In its November 28th, 2020 issue, The Economist published a piece titled “Social unrest has fueled a boom for the diversity industry”. The first paragraph described unprecedented commitments by “America Inc” in response to the BlackLivesMatter movement. Commitments that went beyond the tokenism of hiring a black woman to fill an often disempowered D&I division in the human resources department even though FastCompany does report an increasing demand for chief diversity officers.
Of course, some of these initiatives are met with skepticism and even cynicism. A friend reposted a link to our Quorum Summit which highlights groundbreaking developments on LGBTQ+ diversity on corporate Boards and the first comment underneath was “Yeah, we’ll see. Same old same old.”
This skepticism, and the public anger we witnessed in 2020, are the reasons why this time, the corporate mindset change around inclusion could be real. The scrutiny from consumers, employees and shareholders has never been that intense.
For the first time this generation of the U.S. workforce, consumers and investors is not only demanding a genuine commitment to diversity and inclusion but also paying attention to metrics. Whether through the #MeToo or the #OscarsSoWhite hashtags, companies have received the message that their internal actions must match their words. The more a company will clean house internally, the more credible it will be when it speaks out on social issues. And chances are, it will have to in 2021 as corporate activism becomes the norm. In response to this attention to numbers, companies are increasingly transparent about both efforts and progress. As an example, Netflix commissioned and published a report on its inclusion efforts.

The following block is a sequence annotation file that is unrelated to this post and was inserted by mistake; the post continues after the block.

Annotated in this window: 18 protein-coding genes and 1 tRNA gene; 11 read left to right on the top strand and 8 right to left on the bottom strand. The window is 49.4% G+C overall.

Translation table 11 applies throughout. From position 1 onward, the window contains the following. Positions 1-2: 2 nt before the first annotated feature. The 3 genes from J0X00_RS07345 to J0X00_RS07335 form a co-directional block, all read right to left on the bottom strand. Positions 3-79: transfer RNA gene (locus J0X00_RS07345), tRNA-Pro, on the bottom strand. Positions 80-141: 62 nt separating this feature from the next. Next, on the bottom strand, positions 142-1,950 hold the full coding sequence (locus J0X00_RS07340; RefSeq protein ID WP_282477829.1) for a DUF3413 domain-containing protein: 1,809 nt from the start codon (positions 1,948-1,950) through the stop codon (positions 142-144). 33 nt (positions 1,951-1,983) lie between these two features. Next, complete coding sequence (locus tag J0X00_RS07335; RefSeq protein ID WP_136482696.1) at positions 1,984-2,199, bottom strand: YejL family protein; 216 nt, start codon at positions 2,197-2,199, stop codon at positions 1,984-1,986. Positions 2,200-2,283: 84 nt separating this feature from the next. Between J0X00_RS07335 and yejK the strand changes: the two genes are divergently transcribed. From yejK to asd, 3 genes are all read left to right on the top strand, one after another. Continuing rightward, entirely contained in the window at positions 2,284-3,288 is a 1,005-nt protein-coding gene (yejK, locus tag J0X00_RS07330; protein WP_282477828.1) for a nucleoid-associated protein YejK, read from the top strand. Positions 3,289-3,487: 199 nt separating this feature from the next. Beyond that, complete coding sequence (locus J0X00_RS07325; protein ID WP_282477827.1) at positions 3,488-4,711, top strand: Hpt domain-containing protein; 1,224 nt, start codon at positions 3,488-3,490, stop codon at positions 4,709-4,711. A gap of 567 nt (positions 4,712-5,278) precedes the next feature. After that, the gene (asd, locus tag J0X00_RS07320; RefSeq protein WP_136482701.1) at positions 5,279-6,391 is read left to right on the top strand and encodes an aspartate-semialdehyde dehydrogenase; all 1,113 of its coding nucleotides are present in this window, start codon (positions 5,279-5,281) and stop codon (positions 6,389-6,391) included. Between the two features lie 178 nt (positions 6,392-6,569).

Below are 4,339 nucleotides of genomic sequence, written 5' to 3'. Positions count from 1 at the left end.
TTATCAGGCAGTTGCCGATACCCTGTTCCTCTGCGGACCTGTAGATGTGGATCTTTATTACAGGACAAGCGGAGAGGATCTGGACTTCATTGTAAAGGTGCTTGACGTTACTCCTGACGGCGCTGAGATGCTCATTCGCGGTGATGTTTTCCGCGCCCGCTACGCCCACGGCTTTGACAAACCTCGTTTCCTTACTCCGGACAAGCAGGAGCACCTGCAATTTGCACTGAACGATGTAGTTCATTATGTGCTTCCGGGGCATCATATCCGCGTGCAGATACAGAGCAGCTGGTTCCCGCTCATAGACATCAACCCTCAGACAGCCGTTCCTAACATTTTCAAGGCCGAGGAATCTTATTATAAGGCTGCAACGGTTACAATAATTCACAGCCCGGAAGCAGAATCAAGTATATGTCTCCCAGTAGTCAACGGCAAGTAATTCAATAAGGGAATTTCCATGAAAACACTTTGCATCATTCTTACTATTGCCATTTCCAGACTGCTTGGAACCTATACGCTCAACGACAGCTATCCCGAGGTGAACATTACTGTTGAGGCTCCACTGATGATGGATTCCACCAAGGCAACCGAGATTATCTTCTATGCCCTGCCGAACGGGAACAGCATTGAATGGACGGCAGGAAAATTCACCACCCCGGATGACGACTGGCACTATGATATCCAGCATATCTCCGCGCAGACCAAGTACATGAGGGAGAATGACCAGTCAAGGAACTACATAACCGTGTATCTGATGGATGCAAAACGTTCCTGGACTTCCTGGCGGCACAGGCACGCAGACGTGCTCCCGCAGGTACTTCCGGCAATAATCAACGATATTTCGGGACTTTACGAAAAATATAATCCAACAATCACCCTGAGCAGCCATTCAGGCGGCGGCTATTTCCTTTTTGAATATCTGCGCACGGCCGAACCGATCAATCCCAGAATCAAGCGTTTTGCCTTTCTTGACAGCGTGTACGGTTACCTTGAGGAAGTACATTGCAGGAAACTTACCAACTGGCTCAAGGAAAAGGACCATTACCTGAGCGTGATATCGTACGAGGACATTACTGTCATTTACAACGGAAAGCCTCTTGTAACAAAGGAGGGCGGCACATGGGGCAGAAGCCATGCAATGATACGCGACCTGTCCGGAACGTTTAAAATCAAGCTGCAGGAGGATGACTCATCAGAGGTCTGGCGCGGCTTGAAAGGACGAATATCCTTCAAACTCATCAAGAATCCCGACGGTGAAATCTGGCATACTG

Candidates and buyers are now quick to cut through corporate messaging and symbolic actions. But they are also quick to reward companies that they feel are authentic (as an example 46% of consumers are likely to purchase Nike products in response to the “You Can’t Stop Us” campaign). Investors increasingly do the same (read: do you investments support LGBT Equality?)
One of the clear indications that change is on the way is that companies are placing their money where their mouth is. In recent days, several announcements made the headlines. JP Morgan just made a four-year $1 million commitment to support Out & Equal in exchange for internal support. Starbucks announced a $100 million fund aimed at investing in community development projects and small businesses in areas populated by Black, Indigenous and people of color. Apple also said it will spend $100 million to promote diversity and racial equality.
Whether it is inside or outside the walls of the company, 2021 might be a turning point in capitalism gradual transformation for the better.